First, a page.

Taiwan is affectionately referred to as “the beautiful island,” having been named Formosa by early Portuguese settlers. One great advantage of teaching abroad here is to take advantage of the myriad attractions that inspire and excite. The new crew of teachers who arrived in August 2014 did just that and wrote about their trip to Green Island. This report is from Teacher Simon:
We are a group of young, passionate, highly motivated educators that are new to our 2-year teaching placements here in Taiwan. For our first three-day weekend of the year (in celebration of the Mid-Autumn Festival) we had a long list of places to see and things to do. Should we see the Taroko Gorge in Hualien? Brave the tropical surf in Kenting? See a misty sunrise at Sun Moon Lake? Each of those excellent options would have to wait, because we chose a wild card: a 6 hour train ride to Taitung followed by a boat ride to the illustrious and beautiful Green Island off the southeastern coast of Taiwan.
We arrived in Taitung with restless eyes and weary bodies but a renewed sense of excitement and anticipation. While the city isn’t much to write home about, it’s surrounded by endless scenic beauty with mountains to the east and the ocean to the west. We went straight to the beach and walked along the coastline, wandering through a nature park full of bike enthusiasts and man-made lakes.
For lodging, we arranged a home stay located in the Donghe district just north of Taitung. The unbelievable service of the owners and staff truly made us feel at home and fortunate to have been there. We had a room with an ocean-view balcony, a daily evening BBQ, and a quick 2-minute ride down to the ocean that felt more tropical and comfortable than we could have ever imagined.
We left bright and early for our boat ride to Green Island. Upon arriving at the main island port after a smooth one-hour boat ride, the first order of business was to rent some scooters. It’s difficult to describe how excited we were about this. For a daily rate of $600 NT (about $20 US) we could cruise in the wind on local roads between the ocean and the mountains. How much better can it get?
Other popular things on Green Island include of snorkeling, hiking, cave sight exploration, some man-made swimming holes, a few white sand beaches, and going to one of only three natural salt water hot springs in the world. While most natural landmarks come with customary service fees and tourist traps, it seemed that even the most “popular” tourist spots were relatively untouched by other tourists. Despite it being a holiday weekend, we couldn’t have felt more remote as we walked out to the coastline and swam in the open, tropical ocean.
As it’s reputation upholds, Green Island certainly deserves it’s place among the elite attractions of Taiwan. It took us roughly 5 hours to venture our way around the entire island and back to the stretch of local restaurants and stores. Among the many places we stopped and visited included two caves, the Little Great Wall, the lighthouse, and many more isolated trails and panoramic views of the blue ocean waters and rock formations along the coastline. The ease of access to everything within the island mixed with the sense of peace that flowed throughout the quiet the scooter rides with the ocean always in view made for an incredibly memorable day.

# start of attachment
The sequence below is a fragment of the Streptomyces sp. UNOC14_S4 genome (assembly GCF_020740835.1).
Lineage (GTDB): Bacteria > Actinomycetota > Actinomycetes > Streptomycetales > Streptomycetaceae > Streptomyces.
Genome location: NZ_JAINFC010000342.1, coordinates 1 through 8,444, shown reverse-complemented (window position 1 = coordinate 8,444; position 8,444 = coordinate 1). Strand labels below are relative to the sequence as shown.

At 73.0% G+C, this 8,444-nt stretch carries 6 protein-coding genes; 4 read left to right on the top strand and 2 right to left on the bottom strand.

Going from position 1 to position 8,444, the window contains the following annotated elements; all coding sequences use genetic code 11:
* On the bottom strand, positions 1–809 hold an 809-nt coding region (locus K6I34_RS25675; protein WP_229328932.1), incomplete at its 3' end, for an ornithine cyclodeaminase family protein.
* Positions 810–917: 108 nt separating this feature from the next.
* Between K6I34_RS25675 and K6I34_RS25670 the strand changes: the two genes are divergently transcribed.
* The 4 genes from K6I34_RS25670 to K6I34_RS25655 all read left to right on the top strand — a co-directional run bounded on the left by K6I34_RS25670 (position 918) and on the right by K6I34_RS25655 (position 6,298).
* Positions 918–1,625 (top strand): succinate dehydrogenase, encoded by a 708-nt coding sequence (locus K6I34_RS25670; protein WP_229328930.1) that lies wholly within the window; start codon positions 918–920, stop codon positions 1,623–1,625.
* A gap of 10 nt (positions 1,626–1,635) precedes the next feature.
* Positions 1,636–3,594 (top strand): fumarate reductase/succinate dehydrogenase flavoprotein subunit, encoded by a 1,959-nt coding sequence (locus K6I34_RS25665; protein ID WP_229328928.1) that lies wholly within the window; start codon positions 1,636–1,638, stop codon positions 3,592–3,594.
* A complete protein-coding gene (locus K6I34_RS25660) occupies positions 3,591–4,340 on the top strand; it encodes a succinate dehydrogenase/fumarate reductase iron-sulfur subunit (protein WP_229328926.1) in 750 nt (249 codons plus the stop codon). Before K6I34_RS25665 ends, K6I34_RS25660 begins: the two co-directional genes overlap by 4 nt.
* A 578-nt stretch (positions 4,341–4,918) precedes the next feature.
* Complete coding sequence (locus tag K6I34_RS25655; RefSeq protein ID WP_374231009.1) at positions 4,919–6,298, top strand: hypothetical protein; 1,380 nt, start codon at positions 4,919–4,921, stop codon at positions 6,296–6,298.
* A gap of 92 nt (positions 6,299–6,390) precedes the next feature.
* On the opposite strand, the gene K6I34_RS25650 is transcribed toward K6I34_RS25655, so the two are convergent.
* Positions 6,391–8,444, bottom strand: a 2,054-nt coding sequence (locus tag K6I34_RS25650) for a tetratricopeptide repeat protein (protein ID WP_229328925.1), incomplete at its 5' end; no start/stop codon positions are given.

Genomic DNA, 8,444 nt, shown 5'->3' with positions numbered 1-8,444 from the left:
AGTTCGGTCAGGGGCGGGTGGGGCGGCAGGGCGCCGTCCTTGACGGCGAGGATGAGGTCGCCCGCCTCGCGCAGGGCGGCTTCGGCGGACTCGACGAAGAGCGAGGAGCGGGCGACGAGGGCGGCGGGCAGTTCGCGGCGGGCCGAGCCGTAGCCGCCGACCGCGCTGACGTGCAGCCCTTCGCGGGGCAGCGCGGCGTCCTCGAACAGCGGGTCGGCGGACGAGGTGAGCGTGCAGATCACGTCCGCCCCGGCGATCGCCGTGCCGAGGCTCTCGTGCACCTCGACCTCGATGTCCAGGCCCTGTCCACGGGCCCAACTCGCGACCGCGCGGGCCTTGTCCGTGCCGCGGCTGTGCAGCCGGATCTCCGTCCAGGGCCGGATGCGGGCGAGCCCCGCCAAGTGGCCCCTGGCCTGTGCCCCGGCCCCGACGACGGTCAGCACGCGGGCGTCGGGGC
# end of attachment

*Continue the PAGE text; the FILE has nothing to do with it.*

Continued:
We made it safely and smoothly back to our home stay with the evening’s BBQ awaiting our arrival. We had plates of food, the ocean in front of us, and the dimly lit sky overhead. Not only that, but for the latter part of the evening we found ourselves immersed in an incredibly wild and fun session of karaoke (KTV), with our host playing his saxophone in the background and our voices echoing throughout the dense forest.
It seems that another trip to Taitung is most certainly in our future.
As an aside, listed below are some essential components and steps for planning a journey throughout Taiwan, no matter the destination.
- Do your homework at least a week in advance. While we successfully bought tickets the day of, it would be wise to research and plan accordingly.
- Book your train ticket a week in advance if you would like a seat.
- Understand the different names of trains and the pace at which each is expected to travel.
- Book your hotel a week in advance. Great site for information for hotel booking and overall destination reviews includes www.Taiwanese-secrets.com
- Visit the Information Directory upon arrival.
- Grab maps.
- Make plans.
- Ask questions.
- Allow yourself time for flexibility and exploration.
- Do not try and cram things into one busy schedule over the course of two or three days.
- If you’re traveling as a group, pick a few common interests to do and see within the group and allow enough time to thoroughly adventure and enjoy the moments.
- Most Importantly: STOP AND ENJOY THE MOMENTS
- Find significance and meaning to the places you visit and the things you do.
- Connect them to your life and your experiences.
- Appreciate the moments for when they are there, and realize how lucky you are to be at that moment in your life!